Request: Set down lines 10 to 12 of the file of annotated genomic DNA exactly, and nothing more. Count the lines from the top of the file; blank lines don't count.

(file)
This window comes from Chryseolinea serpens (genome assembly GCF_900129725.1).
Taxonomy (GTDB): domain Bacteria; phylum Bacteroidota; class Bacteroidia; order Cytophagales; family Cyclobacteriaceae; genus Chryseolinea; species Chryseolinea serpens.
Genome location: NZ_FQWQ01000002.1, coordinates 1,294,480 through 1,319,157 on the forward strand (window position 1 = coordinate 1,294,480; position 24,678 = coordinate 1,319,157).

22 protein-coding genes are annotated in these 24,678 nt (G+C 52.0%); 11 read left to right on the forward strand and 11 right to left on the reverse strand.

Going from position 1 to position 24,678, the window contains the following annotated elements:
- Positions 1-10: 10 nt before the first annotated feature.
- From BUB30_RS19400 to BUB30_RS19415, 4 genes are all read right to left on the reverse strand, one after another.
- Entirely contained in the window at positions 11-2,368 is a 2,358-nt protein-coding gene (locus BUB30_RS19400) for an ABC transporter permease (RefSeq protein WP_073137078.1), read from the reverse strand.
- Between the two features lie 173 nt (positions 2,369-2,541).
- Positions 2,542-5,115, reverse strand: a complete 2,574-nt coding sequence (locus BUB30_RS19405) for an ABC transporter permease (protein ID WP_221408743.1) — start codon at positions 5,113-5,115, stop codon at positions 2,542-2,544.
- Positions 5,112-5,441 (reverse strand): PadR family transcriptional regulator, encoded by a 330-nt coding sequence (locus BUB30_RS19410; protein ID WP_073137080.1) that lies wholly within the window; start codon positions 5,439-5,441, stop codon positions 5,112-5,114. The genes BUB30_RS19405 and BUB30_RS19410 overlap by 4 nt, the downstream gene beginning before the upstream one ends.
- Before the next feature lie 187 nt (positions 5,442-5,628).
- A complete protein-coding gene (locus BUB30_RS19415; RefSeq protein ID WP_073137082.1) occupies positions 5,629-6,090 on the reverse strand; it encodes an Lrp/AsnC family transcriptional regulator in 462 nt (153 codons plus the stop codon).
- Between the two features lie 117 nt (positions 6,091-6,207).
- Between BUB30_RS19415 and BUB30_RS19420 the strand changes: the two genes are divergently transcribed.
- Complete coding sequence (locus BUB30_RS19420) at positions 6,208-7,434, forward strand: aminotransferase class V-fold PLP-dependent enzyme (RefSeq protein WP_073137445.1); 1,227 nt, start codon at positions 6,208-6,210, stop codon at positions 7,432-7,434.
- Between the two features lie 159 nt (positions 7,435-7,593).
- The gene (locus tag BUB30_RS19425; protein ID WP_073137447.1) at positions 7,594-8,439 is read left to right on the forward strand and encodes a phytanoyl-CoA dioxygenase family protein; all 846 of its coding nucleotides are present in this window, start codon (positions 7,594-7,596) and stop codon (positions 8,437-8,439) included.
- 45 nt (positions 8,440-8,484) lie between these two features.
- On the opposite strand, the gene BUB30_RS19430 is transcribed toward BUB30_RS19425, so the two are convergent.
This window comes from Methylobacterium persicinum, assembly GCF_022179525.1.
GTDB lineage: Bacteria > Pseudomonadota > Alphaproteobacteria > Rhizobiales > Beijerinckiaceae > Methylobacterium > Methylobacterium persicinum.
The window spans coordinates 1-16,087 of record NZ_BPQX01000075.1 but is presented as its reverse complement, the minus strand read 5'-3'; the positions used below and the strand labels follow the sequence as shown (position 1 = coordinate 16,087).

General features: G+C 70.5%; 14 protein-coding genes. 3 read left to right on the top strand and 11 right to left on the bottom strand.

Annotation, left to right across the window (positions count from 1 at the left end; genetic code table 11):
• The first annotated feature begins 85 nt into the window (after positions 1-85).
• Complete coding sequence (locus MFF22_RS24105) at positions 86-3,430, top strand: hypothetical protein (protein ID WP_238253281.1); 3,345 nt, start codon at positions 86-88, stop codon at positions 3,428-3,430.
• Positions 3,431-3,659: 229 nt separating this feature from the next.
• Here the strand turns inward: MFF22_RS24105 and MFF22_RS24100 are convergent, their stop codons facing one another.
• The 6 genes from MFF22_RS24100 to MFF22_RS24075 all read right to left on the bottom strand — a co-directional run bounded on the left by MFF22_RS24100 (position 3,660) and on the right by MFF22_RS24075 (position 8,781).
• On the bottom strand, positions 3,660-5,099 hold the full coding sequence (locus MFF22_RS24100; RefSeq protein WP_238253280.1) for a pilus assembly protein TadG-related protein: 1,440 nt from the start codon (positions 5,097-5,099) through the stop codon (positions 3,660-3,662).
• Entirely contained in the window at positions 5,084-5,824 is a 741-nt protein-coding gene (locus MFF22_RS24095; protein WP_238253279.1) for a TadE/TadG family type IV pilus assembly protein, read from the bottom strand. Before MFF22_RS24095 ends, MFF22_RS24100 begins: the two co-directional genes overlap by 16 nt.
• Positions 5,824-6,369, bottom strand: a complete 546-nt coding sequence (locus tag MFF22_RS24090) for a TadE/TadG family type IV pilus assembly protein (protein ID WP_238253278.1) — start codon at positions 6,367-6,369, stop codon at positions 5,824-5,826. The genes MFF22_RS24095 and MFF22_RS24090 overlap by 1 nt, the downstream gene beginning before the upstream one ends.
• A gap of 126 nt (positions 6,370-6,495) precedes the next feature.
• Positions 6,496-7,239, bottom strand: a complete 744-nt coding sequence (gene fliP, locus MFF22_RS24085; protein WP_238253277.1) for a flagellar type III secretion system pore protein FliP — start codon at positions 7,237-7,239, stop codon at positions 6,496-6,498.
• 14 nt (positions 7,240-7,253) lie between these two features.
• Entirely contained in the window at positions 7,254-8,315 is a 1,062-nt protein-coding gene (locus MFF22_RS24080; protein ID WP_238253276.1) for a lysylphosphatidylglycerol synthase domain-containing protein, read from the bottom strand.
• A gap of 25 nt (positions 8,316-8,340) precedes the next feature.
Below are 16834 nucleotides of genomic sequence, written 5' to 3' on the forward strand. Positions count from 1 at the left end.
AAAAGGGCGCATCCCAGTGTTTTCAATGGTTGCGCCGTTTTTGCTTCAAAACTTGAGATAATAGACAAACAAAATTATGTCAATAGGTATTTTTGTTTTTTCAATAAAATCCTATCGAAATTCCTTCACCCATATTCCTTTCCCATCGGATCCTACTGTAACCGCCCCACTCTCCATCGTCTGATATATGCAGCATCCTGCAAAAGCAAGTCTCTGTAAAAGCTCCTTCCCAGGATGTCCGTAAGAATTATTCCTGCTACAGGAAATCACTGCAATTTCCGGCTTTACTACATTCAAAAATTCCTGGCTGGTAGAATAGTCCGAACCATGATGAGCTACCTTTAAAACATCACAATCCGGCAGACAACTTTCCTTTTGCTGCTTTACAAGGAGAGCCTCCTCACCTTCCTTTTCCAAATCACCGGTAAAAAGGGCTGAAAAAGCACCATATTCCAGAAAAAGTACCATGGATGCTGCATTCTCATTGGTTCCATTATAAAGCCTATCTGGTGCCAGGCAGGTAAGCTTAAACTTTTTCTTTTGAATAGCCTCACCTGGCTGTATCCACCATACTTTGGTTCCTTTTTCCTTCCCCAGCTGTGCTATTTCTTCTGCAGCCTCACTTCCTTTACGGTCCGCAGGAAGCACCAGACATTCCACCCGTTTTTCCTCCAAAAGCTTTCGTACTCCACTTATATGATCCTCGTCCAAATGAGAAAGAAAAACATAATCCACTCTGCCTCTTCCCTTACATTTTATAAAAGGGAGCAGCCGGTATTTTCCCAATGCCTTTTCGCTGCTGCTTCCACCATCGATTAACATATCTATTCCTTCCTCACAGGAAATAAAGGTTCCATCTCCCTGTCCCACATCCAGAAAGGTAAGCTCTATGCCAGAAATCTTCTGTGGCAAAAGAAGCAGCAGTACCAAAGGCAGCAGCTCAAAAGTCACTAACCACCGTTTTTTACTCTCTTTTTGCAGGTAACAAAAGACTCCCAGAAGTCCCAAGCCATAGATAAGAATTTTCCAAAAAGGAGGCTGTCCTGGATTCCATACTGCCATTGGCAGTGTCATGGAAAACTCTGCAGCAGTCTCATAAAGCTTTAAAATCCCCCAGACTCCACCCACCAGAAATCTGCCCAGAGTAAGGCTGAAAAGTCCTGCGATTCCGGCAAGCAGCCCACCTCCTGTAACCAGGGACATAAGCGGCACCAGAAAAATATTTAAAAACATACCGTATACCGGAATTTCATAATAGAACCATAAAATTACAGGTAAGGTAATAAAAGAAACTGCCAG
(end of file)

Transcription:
- Positions 2,542-5,115, reverse strand: a complete 2,574-nt coding sequence (locus BUB30_RS19405) for an ABC transporter permease (protein ID WP_221408743.1) — start codon at positions 5,113-5,115, stop codon at positions 2,542-2,544.
- Positions 5,112-5,441 (reverse strand): PadR family transcriptional regulator, encoded by a 330-nt coding sequence (locus BUB30_RS19410; protein ID WP_073137080.1) that lies wholly within the window; start codon positions 5,439-5,441, stop codon positions 5,112-5,114. The genes BUB30_RS19405 and BUB30_RS19410 overlap by 4 nt, the downstream gene beginning before the upstream one ends.
- Before the next feature lie 187 nt (positions 5,442-5,628).